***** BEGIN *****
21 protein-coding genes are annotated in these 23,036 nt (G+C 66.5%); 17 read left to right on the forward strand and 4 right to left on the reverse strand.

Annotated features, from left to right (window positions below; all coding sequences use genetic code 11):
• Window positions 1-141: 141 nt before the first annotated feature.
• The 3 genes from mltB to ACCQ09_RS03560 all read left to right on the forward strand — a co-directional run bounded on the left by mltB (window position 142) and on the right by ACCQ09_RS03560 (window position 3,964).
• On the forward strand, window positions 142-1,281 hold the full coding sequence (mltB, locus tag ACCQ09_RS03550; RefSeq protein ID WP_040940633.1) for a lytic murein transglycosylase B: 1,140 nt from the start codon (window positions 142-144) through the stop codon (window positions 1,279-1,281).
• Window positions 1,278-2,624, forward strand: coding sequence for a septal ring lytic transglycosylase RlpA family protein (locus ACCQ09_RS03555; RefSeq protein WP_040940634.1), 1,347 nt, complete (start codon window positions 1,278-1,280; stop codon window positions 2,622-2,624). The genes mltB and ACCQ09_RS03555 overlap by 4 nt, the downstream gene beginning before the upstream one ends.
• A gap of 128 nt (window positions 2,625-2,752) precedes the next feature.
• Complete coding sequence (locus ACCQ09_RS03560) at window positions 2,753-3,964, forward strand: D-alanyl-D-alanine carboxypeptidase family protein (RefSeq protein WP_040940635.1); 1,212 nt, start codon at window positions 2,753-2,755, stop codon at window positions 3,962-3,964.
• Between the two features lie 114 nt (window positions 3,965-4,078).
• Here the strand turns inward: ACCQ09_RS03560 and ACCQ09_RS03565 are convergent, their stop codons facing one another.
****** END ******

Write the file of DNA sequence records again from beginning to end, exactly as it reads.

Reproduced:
21 protein-coding genes are annotated in these 23,036 nt (G+C 66.5%); 17 read left to right on the forward strand and 4 right to left on the reverse strand.

Annotated features, from left to right (window positions below; all coding sequences use genetic code 11):
• Window positions 1-141: 141 nt before the first annotated feature.
• The 3 genes from mltB to ACCQ09_RS03560 all read left to right on the forward strand — a co-directional run bounded on the left by mltB (window position 142) and on the right by ACCQ09_RS03560 (window position 3,964).
• On the forward strand, window positions 142-1,281 hold the full coding sequence (mltB, locus tag ACCQ09_RS03550; RefSeq protein ID WP_040940633.1) for a lytic murein transglycosylase B: 1,140 nt from the start codon (window positions 142-144) through the stop codon (window positions 1,279-1,281).
• Window positions 1,278-2,624, forward strand: coding sequence for a septal ring lytic transglycosylase RlpA family protein (locus ACCQ09_RS03555; RefSeq protein WP_040940634.1), 1,347 nt, complete (start codon window positions 1,278-1,280; stop codon window positions 2,622-2,624). The genes mltB and ACCQ09_RS03555 overlap by 4 nt, the downstream gene beginning before the upstream one ends.
• A gap of 128 nt (window positions 2,625-2,752) precedes the next feature.
• Complete coding sequence (locus ACCQ09_RS03560) at window positions 2,753-3,964, forward strand: D-alanyl-D-alanine carboxypeptidase family protein (RefSeq protein WP_040940635.1); 1,212 nt, start codon at window positions 2,753-2,755, stop codon at window positions 3,962-3,964.
• Between the two features lie 114 nt (window positions 3,965-4,078).
• Here the strand turns inward: ACCQ09_RS03560 and ACCQ09_RS03565 are convergent, their stop codons facing one another.